How can plants ‘see’ the position of a light source?

BioTechniques News
Aisha Al-Janabi

Researchers have identified key structures in photosensitive plant tissue that allow them to determine the direction of light, leading to positive phototropism.  

A recent research collaboration between École Polytechnique Fédérale de Lausanne (EPFL) and the University of Lausanne (UNIL; both Switzerland) has revealed a structural quirk of some plant tissues that allows them to determine the direction of light. By providing a clearer picture of the mechanism behind this process, the study, led by Christian Fankhauser (UNIL) and Andreas Schüler (EPFL), provides new avenues for exploration in the development of more resilient and productive crops.

Even without eyes, most organisms are capable of determining the direction light is coming from. In plants, blue-light-absorbing phototropin photoreceptors are responsible for detecting light, enabling them to grow towards it or position their leaves in its path, a phenomenon known as positive phototropism. While the detection of light and the subsequent mechanisms that lead to the differential growth response required for positive phototropism is well understood in plants, the physical structures of the light-sensing tissues that allow a light gradient to form, from which a direction can be determined, remain unclear.

Having observed an Arabidopsis thaliana mutant with a transparent stem that didn’t correctly respond to light, Fankhauser’s team was prompted to explore the questions of directional light detection further. To do this, they enlisted the help of Schüler’s team to compare the mutant’s tissue structure with wild-type samples of the species using transmission electron microscopy and cryo–scanning electron microscopy.

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These investigations revealed that the transparency observed in the mutant’s stem was due to the presence of an aqueous liquid in intercellular channels that are typically filled with air in the wild-type samples. Further exploration strongly suggested that the replacement of the air in these channels with a liquid abrogated the mutant’s ability to successfully determine the direction of light. The team tested this hypothesis in Arabidopsis thaliana and other species by water infiltrating key organs, such as the leaves and hypocotyls, of different species and observing their ability to successfully conduct positive phototropism.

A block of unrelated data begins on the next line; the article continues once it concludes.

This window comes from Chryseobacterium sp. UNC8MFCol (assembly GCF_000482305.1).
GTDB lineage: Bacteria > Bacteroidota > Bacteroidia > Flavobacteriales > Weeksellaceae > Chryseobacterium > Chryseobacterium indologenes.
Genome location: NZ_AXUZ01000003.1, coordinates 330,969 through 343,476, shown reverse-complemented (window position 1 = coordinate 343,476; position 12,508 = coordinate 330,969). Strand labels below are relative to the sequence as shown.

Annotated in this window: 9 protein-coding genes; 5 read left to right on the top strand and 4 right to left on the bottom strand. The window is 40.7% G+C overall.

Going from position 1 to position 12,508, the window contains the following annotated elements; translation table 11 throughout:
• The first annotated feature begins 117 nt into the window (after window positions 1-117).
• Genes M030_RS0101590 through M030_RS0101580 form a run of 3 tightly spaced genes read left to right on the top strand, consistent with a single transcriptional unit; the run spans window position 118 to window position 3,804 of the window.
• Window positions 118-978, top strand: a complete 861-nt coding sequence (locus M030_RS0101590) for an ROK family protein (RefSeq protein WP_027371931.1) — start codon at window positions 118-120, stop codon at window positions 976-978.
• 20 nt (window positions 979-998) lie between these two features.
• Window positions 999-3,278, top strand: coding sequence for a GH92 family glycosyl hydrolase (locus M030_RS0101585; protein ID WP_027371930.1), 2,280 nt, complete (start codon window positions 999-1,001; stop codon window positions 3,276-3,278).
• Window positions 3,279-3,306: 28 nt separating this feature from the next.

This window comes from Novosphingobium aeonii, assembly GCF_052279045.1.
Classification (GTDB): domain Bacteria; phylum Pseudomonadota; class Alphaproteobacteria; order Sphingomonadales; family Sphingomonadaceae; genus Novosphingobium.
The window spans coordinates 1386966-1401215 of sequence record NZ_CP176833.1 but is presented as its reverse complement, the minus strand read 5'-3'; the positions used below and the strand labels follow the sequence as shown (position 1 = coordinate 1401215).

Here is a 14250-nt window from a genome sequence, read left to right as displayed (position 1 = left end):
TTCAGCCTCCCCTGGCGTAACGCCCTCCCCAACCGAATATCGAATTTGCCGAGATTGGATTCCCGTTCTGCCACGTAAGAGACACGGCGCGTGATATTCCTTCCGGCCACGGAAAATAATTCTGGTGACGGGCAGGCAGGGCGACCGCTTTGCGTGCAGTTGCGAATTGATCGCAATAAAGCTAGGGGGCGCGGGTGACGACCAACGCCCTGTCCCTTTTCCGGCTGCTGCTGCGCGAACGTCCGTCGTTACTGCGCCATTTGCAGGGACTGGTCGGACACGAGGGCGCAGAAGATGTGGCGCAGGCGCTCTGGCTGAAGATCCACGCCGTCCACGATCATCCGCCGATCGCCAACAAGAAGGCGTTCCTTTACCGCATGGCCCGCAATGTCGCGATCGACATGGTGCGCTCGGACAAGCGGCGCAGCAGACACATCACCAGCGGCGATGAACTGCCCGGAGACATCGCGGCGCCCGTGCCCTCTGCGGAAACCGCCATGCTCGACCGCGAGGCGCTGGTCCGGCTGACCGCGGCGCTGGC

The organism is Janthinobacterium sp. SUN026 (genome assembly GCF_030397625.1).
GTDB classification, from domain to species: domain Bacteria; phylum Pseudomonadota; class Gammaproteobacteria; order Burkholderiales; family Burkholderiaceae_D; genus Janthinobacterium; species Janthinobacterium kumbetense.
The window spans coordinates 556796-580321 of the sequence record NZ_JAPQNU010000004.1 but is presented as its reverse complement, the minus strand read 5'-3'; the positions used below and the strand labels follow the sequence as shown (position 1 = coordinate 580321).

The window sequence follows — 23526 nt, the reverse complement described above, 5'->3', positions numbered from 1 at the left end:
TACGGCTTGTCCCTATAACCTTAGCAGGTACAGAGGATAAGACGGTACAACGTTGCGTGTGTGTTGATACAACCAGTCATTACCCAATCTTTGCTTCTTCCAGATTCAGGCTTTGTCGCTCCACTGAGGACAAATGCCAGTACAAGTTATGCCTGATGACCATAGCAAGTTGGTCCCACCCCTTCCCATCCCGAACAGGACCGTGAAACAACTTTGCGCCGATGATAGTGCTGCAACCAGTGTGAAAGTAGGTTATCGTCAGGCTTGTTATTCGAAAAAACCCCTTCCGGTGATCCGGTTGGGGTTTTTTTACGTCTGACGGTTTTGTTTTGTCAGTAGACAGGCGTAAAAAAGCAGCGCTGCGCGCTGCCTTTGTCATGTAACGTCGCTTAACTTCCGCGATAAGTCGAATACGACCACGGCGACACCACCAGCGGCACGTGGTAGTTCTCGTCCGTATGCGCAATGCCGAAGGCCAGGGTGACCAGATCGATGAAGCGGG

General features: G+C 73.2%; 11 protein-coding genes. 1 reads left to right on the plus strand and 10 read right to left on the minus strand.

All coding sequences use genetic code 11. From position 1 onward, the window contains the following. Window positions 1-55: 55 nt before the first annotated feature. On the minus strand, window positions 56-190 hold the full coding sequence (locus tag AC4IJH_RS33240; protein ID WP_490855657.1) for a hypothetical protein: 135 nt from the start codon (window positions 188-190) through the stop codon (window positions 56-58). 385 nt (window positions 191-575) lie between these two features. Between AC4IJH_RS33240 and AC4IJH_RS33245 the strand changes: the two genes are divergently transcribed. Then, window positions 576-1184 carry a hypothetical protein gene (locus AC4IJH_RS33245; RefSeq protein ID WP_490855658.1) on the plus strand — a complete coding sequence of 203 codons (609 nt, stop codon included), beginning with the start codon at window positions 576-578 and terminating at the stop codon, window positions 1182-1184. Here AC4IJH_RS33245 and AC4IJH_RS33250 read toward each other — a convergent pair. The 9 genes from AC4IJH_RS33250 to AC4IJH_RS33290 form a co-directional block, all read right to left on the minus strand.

The team used light microscopy and fluorescence techniques to determine that due to the differing refractive indices of air and water, these air channels enabled the establishment of a light gradient that can be detected by photoreceptors and used to detect the direction of a light source.

The study also provides a greater understanding of the formation of these channels and their alternate functions, such as preventing hypoxia in the case of flooding by providing the plant with a store of air when submerged. With the demand on agriculture ever expanding, any information that helps us better understand natural mechanisms that could be altered or utilized to maximize efficiency is vitally important.

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